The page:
empty eyes, blackened fingernails, frayed cuffs, alone throng gets down and dirty
n.b. Nashville, Tennessee, ‘The Recording Capital of the World, (as I heard a man in a check shirt, jeans, cowboy boots and a cowboy hat label the place to two men incheck shirts, jeans, cowboy boots and cowboy hats), is a busy place on a Saturday around noon.
It is mighty crowded. The sidewalks too narrow to accommodate the people. The shops too small for the lines of customers. The Johnny Cash Museum fulsome of people buying tickets, lining up to enter its exhibition rooms, queues of others waiting to have a gander around the souvenir store.
The air is filled with the low throb of traffic congestion; the whoopin’ and a hollerin’ of open wagon loads of young-acting women and men drinking heavily. Every building that isn’t a boot store, or souvenir shop is a bar with a stage that positions a duo, a trio, or a full bandwith their backs to the sidewalk. The bass drums and cymbals, distorted guitars and amplified voices tumble, conflictingly onto the street.
All around groups of friends, couples, families, stag and hen parties, step around each other trying to agree where to go next, what to do, or hesitate to check their party retains some coherent form.
In the bigger bars, several storeys of open windows and roof top terraces are full of people standing and drinking, or sitting and eating, often with bands bashing out popular songswhich encourage customers to try singing along.
A plane passing close overhead on its landing flight path cannot be heard. If you add a couple of ambulance sirens, or a police vehicle’s whining to the cacophony, then you have a good idea of the unholy racket. Music City indeed!
Well, getting back to the senryū above, in the heart of this overwhelming nonsense, there are some very isolated people. They carry all their belongings in a plastic bag, or even a suitcase or two.
They are not of this tourist partyworld. The crowds so loud and busy there is no hope of being heard if asking for handouts. These sun-weathered ghosts just wander around, or sit in the not so rare boarded-up doorways, or just stand and stare, sometimes mumbling to themselves, maybe fumbling a rolling tobacco cigarette.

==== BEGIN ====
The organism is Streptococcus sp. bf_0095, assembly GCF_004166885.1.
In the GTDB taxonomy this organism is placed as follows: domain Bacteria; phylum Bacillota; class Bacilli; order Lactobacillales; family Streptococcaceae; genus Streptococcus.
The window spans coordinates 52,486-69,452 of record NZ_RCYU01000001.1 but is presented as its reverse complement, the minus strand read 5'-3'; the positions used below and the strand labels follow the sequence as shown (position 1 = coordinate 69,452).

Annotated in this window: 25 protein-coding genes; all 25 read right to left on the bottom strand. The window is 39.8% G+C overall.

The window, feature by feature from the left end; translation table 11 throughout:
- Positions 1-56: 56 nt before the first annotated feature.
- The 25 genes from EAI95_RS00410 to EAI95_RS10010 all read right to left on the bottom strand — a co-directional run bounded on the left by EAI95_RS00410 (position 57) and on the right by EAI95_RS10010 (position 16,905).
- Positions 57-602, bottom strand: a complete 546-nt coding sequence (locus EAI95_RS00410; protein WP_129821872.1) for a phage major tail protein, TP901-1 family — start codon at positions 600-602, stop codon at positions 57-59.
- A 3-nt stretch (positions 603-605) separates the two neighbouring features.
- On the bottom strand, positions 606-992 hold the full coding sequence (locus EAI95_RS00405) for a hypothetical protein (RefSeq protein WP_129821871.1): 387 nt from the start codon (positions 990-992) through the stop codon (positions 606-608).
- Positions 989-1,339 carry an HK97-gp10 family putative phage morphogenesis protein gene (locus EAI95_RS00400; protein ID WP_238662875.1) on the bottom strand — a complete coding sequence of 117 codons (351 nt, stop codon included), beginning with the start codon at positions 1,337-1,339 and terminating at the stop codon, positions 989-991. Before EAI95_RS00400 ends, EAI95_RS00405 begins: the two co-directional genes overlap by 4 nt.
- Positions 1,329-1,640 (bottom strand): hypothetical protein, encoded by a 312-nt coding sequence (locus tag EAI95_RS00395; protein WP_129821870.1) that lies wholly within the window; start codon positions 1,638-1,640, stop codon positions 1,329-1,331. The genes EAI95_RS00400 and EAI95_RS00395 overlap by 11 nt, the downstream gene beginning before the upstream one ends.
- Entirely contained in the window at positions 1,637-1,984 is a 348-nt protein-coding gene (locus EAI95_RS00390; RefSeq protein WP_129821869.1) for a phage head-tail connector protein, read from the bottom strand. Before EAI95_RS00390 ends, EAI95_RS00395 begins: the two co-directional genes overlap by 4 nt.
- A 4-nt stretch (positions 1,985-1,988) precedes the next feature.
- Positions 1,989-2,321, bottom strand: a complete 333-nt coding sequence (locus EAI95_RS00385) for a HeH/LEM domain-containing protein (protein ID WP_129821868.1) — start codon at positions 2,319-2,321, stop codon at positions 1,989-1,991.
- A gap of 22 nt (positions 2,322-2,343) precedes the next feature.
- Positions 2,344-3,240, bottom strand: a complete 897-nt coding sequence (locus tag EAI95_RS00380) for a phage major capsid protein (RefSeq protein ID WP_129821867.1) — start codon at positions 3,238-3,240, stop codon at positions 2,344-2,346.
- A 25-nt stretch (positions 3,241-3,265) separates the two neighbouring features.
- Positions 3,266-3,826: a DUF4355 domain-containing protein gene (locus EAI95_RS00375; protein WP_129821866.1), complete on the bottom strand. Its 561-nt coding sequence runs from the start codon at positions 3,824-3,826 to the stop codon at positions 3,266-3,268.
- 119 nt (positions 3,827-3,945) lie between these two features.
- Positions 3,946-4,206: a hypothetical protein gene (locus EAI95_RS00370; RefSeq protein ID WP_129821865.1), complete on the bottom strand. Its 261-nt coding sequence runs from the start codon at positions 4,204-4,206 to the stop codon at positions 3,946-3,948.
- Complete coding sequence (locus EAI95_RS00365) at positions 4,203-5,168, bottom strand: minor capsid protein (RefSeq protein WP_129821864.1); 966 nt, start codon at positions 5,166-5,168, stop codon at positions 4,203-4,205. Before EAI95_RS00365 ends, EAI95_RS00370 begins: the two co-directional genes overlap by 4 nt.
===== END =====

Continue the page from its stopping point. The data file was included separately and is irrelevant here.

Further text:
Hieronymus Bosch would have loved Nashville. On a Saturday lunchtime, a setting forthe centre panel of The Garden of Earthly Delights; at night the setting fit for Hell.
they have fallen sooner this year and faster than last autumn covering paths, slicking up roads laying on the Wensum's thin skin betraying the tide creeping under Carrow bridge sailing counter to the current
tonight will be clear the plane trees flaking bark boughs shorn of dressing have nothing to deflect falling frost can no longer carry the weight of murderous cold that pours from the stars submerging underpasses, flooding shop doorways
I went out to deliver a loaf of bread and spent time talking with my friend who was taking a few moments outside her front door taking in the bizarre combination of fresh air and tobacco smoke. She smokes quite theatrically, turning her head to the side when exhaling the toxic gases she has moments before inhaled quite deeply. I haven’t spoken to a smoker for many months and it was a novelty to observe her process.
A recent study from Kings College London showed how vulnerable smokers are to covid-19. As I may have mentioned before, I think that banning tobacco sales would have been a good move when the pandemic measures were implemented. If saving the NHS was such a big deal, why not remove one of the main sources of ill-health in the country (in the world!) from the market?
“It is my only pleasure” you might hear a nicotine addict say. Will they say that again when dying of pneumonia after having a lung removed and their loved ones witnessing their ghastly and untimely demise?
Rain started to fall as we stood about four metres apart. Here and there tiny white balls of ice fell that appeared too white and too light to be hailstones. They melted on touching the ground. Snow balls? The Inuit have a word for this form of precipitation I suspect.
As I cycled back home through Chapelfield Gardens two police officers were talking to a homeless man. One was writing into her notebook. The man’s worldly possessions, including a sleeping bag rolled up and tied with string, were lying under a bush. I hope the officers were able to direct him toward some support. They will have plenty of information to tap into. The question will be whether he wants any help they can offer.
The first lockdown illuminated the size of the street homeless population. It is a growing problem as jobs are cut and incomes fall due to the economic impacts of the pandemic and Brexit.
Goldfinches litter the air with their excited song. The days are a little lighter, despite the cloud cover.
n.b. There is a man who comes into Norwich to sell the fund-raising magazine The Big Issue. Sellers are the street homeless who are trying to find a way out of the no job – no money – no home – no job – no money loop. This guy never stops moving, never stops trying to engage the eye, never drops his smile.
I haven’t bought a copy from him yet. You know? I will now. His smile has won through.
n.n.b. St. Vitus, one of the “14 Holy Helpers” and patron saint of dancers.